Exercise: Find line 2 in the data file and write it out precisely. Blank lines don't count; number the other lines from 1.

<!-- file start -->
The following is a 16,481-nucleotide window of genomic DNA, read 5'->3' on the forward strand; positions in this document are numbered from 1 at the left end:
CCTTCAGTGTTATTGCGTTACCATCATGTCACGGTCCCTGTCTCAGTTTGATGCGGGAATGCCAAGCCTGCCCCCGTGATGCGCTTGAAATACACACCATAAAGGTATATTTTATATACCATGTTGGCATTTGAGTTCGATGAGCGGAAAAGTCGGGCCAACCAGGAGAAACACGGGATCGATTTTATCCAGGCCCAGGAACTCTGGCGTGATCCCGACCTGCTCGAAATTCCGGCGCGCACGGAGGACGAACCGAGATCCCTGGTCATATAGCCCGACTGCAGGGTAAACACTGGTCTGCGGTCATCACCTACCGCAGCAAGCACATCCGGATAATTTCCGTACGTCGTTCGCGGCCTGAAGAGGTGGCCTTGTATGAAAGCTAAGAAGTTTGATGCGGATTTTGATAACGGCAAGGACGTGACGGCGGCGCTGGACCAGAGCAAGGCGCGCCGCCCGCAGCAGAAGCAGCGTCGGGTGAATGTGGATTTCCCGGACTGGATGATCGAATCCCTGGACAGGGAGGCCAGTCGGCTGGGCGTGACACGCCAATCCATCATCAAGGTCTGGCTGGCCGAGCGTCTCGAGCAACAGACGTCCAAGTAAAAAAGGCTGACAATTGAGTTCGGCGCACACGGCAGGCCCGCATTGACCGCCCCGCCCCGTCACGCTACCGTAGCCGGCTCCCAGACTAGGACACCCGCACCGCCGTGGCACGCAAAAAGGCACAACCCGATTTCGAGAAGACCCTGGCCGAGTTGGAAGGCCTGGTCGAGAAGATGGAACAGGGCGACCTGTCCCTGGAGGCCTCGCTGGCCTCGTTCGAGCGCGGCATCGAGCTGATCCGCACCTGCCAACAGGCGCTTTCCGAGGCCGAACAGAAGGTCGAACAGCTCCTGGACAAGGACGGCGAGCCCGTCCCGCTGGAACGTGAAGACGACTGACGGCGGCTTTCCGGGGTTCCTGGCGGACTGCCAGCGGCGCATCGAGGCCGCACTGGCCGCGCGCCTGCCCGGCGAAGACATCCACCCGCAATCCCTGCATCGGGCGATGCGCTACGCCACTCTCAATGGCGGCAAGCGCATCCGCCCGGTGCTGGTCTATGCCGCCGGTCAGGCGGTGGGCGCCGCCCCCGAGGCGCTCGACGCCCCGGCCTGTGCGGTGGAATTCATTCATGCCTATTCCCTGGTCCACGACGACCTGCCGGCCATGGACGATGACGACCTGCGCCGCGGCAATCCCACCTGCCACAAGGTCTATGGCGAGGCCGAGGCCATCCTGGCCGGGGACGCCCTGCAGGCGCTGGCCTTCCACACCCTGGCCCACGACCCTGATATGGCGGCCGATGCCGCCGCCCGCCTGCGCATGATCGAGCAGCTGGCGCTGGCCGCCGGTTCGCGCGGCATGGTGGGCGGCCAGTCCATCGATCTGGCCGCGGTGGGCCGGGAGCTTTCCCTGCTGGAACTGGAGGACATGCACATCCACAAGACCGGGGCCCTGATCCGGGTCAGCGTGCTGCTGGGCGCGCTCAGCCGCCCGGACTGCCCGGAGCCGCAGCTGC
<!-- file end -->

CCTTCAGTGTTATTGCGTTACCATCATGTCACGGTCCCTGTCTCAGTTTGATGCGGGAATGCCAAGCCTGCCCCCGTGATGCGCTTGAAATACACACCATAAAGGTATATTTTATATACCATGTTGGCATTTGAGTTCGATGAGCGGAAAAGTCGGGCCAACCAGGAGAAACACGGGATCGATTTTATCCAGGCCCAGGAACTCTGGCGTGATCCCGACCTGCTCGAAATTCCGGCGCGCACGGAGGACGAACCGAGATCCCTGGTCATATAGCCCGACTGCAGGGTAAACACTGGTCTGCGGTCATCACCTACCGCAGCAAGCACATCCGGATAATTTCCGTACGTCGTTCGCGGCCTGAAGAGGTGGCCTTGTATGAAAGCTAAGAAGTTTGATGCGGATTTTGATAACGGCAAGGACGTGACGGCGGCGCTGGACCAGAGCAAGGCGCGCCGCCCGCAGCAGAAGCAGCGTCGGGTGAATGTGGATTTCCCGGACTGGATGATCGAATCCCTGGACAGGGAGGCCAGTCGGCTGGGCGTGACACGCCAATCCATCATCAAGGTCTGGCTGGCCGAGCGTCTCGAGCAACAGACGTCCAAGTAAAAAAGGCTGACAATTGAGTTCGGCGCACACGGCAGGCCCGCATTGACCGCCCCGCCCCGTCACGCTACCGTAGCCGGCTCCCAGACTAGGACACCCGCACCGCCGTGGCACGCAAAAAGGCACAACCCGATTTCGAGAAGACCCTGGCCGAGTTGGAAGGCCTGGTCGAGAAGATGGAACAGGGCGACCTGTCCCTGGAGGCCTCGCTGGCCTCGTTCGAGCGCGGCATCGAGCTGATCCGCACCTGCCAACAGGCGCTTTCCGAGGCCGAACAGAAGGTCGAACAGCTCCTGGACAAGGACGGCGAGCCCGTCCCGCTGGAACGTGAAGACGACTGACGGCGGCTTTCCGGGGTTCCTGGCGGACTGCCAGCGGCGCATCGAGGCCGCACTGGCCGCGCGCCTGCCCGGCGAAGACATCCACCCGCAATCCCTGCATCGGGCGATGCGCTACGCCACTCTCAATGGCGGCAAGCGCATCCGCCCGGTGCTGGTCTATGCCGCCGGTCAGGCGGTGGGCGCCGCCCCCGAGGCGCTCGACGCCCCGGCCTGTGCGGTGGAATTCATTCATGCCTATTCCCTGGTCCACGACGACCTGCCGGCCATGGACGATGACGACCTGCGCCGCGGCAATCCCACCTGCCACAAGGTCTATGGCGAGGCCGAGGCCATCCTGGCCGGGGACGCCCTGCAGGCGCTGGCCTTCCACACCCTGGCCCACGACCCTGATATGGCGGCCGATGCCGCCGCCCGCCTGCGCATGATCGAGCAGCTGGCGCTGGCCGCCGGTTCGCGCGGCATGGTGGGCGGCCAGTCCATCGATCTGGCCGCGGTGGGCCGGGAGCTTTCCCTGCTGGAACTGGAGGACATGCACATCCACAAGACCGGGGCCCTGATCCGGGTCAGCGTGCTGCTGGGCGCGCTCAGCCGCCCGGACTGCCCGGAGCCGCAGCTGC